By Sara Jog
Skills are important attributes that a person develops over time, regardless of their level of education. People living in poverty, or on less than $1 per day, have skills that are never identified or leveraged. However, if brought to use, these skills could empower individuals to become the drivers of change within their communities.
Bunker Roy, a social activist and educator born into a very wealthy Indian family, believed that creating a college for the poor would be the first step to change. So, he founded Barefoot College, an organization located in Tilonia in the state of Rajasthan that provides modern education to low-income students in India. ‘“What the poor thought was important would be reflected in this college,” says Bunker Roy during his TED talk in 2011. He wanted the knowledge and skills of the poor to be showed to the world.
Using this desire as the base of his project, Roy incorporated sustainability and the spirit of service, based on Gandhi’s philosophy, through all of his community’s doings. Local illiterate men and women used their skills in different areas to build and run the college, including constructing the buildings, facilitating aspects of the educational programs and successfully running the entire college on solar power. He built night schools, where children could get an education without sacrificing their jobs, Students came out stronger, more independent, and ready to give back to their communities.
Roy then created the solar mama program at Barefoot College with the understanding that communities can make themselves self-sufficient for their basic needs and older women could be trained to build solar power units. In order to use women as the catalysts of this change, he brought three women from Afghanistan to India, a feat in and of itself, for a six-month long training on how to become successful solar engineers. Similarly, he brought women from Myanmar, Thailand, Fiji, Cambodia, and more. One might wonder how multiple illiterate women could communicate with each other given the difference in their languages. Incredibly, more than 1000 women across 70 countries have been trained to become solar engineers using sign language. After six months, the women are sent back to their respective villages around the globe to self-power their communities and impart the skills they have learned to many more women. The first 70 solar engineers were successful in bringing light to more than 11,000 people.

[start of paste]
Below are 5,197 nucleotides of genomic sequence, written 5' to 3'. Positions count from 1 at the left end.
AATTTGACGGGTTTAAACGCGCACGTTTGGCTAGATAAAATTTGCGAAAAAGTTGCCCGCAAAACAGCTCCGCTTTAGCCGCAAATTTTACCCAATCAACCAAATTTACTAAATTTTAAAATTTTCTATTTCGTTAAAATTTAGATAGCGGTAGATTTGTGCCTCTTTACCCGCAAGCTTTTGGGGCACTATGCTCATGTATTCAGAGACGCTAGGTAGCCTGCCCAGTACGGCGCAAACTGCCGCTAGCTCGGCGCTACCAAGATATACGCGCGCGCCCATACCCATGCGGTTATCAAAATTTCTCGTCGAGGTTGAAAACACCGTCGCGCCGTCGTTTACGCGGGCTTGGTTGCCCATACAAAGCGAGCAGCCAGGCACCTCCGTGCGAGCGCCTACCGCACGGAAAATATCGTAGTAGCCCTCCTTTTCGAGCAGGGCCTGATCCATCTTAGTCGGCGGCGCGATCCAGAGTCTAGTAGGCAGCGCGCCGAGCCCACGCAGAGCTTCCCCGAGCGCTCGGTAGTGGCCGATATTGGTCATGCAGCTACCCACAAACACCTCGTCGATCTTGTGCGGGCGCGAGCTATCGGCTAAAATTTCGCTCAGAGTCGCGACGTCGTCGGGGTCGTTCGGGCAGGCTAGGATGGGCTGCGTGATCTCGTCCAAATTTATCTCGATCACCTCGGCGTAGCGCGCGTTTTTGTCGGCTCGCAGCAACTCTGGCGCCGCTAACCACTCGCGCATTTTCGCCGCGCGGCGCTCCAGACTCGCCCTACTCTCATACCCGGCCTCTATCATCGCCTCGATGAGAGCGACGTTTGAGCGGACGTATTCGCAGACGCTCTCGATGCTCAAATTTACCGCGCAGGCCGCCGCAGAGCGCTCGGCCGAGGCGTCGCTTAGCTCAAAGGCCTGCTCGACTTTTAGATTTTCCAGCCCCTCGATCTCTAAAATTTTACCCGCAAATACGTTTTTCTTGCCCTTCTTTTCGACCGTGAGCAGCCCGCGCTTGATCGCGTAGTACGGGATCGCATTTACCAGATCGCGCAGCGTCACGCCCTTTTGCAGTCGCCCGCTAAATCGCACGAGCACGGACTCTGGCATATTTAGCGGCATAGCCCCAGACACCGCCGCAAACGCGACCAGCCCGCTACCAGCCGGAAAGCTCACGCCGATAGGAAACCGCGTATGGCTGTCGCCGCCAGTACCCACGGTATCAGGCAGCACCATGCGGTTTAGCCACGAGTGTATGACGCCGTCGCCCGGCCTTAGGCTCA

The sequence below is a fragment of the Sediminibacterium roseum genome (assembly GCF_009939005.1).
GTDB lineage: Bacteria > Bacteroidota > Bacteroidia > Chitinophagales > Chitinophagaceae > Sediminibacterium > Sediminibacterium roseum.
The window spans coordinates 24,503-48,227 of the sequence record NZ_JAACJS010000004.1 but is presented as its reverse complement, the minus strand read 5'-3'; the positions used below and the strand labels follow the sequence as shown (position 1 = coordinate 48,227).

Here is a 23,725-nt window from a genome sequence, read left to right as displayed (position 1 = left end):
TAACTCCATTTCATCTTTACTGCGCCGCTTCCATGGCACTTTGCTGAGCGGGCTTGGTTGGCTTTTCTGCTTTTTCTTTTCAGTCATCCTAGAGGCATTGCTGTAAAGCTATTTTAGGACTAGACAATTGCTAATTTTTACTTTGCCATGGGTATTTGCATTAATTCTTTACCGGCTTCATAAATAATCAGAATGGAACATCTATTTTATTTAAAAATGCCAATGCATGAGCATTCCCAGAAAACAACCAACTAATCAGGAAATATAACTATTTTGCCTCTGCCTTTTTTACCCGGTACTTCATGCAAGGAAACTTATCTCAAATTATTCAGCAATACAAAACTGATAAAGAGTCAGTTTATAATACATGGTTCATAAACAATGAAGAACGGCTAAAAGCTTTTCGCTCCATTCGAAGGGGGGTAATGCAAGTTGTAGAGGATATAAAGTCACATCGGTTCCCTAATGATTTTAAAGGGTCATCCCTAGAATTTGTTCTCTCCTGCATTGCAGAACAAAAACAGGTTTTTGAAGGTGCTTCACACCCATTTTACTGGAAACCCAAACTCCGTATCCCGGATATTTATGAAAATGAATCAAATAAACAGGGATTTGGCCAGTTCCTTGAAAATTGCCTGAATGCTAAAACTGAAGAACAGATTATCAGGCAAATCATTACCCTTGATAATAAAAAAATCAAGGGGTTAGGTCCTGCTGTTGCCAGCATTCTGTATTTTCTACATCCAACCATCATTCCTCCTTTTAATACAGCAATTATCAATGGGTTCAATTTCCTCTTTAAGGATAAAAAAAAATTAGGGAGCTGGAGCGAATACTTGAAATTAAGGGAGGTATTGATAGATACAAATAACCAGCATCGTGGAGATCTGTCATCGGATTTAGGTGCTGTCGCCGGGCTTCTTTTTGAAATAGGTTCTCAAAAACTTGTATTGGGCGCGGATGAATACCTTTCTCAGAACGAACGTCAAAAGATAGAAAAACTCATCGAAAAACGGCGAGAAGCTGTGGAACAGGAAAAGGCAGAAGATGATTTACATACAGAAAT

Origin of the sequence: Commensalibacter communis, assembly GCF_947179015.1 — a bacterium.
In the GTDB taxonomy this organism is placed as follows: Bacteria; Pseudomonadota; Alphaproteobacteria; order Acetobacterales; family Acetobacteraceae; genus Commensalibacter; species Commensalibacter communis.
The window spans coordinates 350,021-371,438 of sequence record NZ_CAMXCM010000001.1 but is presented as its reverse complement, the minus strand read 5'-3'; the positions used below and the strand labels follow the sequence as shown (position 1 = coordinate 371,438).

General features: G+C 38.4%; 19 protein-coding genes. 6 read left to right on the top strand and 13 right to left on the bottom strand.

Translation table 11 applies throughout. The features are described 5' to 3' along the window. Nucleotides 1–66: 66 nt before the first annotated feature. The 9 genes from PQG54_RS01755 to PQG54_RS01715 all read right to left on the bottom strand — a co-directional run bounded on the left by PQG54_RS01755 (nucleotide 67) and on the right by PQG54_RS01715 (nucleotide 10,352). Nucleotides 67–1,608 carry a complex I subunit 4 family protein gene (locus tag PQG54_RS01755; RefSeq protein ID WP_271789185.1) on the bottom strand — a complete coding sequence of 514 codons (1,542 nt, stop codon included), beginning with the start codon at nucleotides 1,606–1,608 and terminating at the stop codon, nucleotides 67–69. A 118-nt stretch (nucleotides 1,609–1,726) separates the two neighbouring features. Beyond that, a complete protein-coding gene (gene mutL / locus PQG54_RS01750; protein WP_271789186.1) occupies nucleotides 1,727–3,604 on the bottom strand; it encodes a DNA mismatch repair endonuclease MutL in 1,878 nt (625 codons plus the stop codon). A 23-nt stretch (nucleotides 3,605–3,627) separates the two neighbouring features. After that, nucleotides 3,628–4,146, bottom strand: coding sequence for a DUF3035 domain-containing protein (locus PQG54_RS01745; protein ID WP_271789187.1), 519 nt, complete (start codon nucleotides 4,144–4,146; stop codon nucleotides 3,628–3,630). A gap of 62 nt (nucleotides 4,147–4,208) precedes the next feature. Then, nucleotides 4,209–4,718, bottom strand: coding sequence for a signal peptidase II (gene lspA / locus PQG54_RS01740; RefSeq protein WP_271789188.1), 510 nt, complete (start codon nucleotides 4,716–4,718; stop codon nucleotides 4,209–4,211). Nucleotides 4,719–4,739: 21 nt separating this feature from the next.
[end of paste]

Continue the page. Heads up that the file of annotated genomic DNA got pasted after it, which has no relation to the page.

Tilonia acts as the training base for solar engineers, however, over the last 40 years the solar mama program has expanded by establishing centers in five countries in Africa that serve all of their neighboring countries. Barefoot’s global goals include charting a course for expansion to all of the least developed countries across the globe. Guatemala’s regional center will be opening shortly this year and new centers in Latin America and the Pacific Islands are in development.
The values that Barefoot embodies in all of its work include equality, collective decision making, decentralization, self-reliance, and austerity, making the non-profit college truly one of a kind. These values are sustainable and stand strong as there is an indefinite learning process. The teacher is the learner and the learner is the teacher, meaning within this framework levels of hierarchy are sure not to exist. This decentralized approach to learning is embodied in all of Barefoot’s work, however, the solar mama program is one which has been taken to even greater heights in recent years.